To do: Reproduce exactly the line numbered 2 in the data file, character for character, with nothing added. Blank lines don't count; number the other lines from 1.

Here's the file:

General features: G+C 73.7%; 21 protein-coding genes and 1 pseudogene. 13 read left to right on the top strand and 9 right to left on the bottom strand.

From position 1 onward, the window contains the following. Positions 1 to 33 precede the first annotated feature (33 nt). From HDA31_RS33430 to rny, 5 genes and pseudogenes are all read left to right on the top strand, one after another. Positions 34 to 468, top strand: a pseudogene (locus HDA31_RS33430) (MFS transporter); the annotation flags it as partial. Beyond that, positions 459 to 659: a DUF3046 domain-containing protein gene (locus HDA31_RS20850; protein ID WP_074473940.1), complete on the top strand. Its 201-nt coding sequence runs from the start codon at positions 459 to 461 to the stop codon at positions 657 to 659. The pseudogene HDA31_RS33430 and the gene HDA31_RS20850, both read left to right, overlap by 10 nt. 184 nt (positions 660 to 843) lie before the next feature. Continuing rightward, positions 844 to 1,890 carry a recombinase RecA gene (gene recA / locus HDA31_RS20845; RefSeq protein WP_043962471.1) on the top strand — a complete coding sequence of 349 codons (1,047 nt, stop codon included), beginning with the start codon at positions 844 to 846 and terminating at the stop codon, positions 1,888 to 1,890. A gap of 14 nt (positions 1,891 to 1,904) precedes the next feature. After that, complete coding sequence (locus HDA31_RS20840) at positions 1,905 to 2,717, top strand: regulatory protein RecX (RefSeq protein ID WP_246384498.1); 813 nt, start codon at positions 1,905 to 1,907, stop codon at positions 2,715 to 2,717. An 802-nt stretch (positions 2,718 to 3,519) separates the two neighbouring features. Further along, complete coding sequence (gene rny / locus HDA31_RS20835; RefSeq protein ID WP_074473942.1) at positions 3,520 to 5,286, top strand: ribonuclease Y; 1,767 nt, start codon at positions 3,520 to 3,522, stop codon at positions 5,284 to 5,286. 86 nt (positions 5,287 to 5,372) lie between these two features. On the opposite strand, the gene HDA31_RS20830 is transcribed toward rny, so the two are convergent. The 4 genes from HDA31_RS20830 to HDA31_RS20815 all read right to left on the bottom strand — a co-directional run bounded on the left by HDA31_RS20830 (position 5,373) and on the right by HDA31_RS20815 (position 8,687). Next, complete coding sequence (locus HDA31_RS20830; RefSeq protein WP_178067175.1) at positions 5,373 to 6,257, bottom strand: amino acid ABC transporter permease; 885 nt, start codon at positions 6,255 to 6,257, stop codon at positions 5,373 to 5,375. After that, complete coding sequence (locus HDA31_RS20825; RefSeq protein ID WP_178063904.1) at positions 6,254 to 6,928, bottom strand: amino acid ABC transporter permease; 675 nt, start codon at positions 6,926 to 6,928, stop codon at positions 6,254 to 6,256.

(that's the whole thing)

From position 1 onward, the window contains the following. Positions 1 to 33 precede the first annotated feature (33 nt). From HDA31_RS33430 to rny, 5 genes and pseudogenes are all read left to right on the top strand, one after another. Positions 34 to 468, top strand: a pseudogene (locus HDA31_RS33430) (MFS transporter); the annotation flags it as partial. Beyond that, positions 459 to 659: a DUF3046 domain-containing protein gene (locus HDA31_RS20850; protein ID WP_074473940.1), complete on the top strand. Its 201-nt coding sequence runs from the start codon at positions 459 to 461 to the stop codon at positions 657 to 659. The pseudogene HDA31_RS33430 and the gene HDA31_RS20850, both read left to right, overlap by 10 nt. 184 nt (positions 660 to 843) lie before the next feature. Continuing rightward, positions 844 to 1,890 carry a recombinase RecA gene (gene recA / locus HDA31_RS20845; RefSeq protein WP_043962471.1) on the top strand — a complete coding sequence of 349 codons (1,047 nt, stop codon included), beginning with the start codon at positions 844 to 846 and terminating at the stop codon, positions 1,888 to 1,890. A gap of 14 nt (positions 1,891 to 1,904) precedes the next feature. After that, complete coding sequence (locus HDA31_RS20840) at positions 1,905 to 2,717, top strand: regulatory protein RecX (RefSeq protein ID WP_246384498.1); 813 nt, start codon at positions 1,905 to 1,907, stop codon at positions 2,715 to 2,717. An 802-nt stretch (positions 2,718 to 3,519) separates the two neighbouring features. Further along, complete coding sequence (gene rny / locus HDA31_RS20835; RefSeq protein ID WP_074473942.1) at positions 3,520 to 5,286, top strand: ribonuclease Y; 1,767 nt, start codon at positions 3,520 to 3,522, stop codon at positions 5,284 to 5,286. 86 nt (positions 5,287 to 5,372) lie between these two features. On the opposite strand, the gene HDA31_RS20830 is transcribed toward rny, so the two are convergent. The 4 genes from HDA31_RS20830 to HDA31_RS20815 all read right to left on the bottom strand — a co-directional run bounded on the left by HDA31_RS20830 (position 5,373) and on the right by HDA31_RS20815 (position 8,687). Next, complete coding sequence (locus HDA31_RS20830; RefSeq protein WP_178067175.1) at positions 5,373 to 6,257, bottom strand: amino acid ABC transporter permease; 885 nt, start codon at positions 6,255 to 6,257, stop codon at positions 5,373 to 5,375. After that, complete coding sequence (locus HDA31_RS20825; RefSeq protein ID WP_178063904.1) at positions 6,254 to 6,928, bottom strand: amino acid ABC transporter permease; 675 nt, start codon at positions 6,926 to 6,928, stop codon at positions 6,254 to 6,256.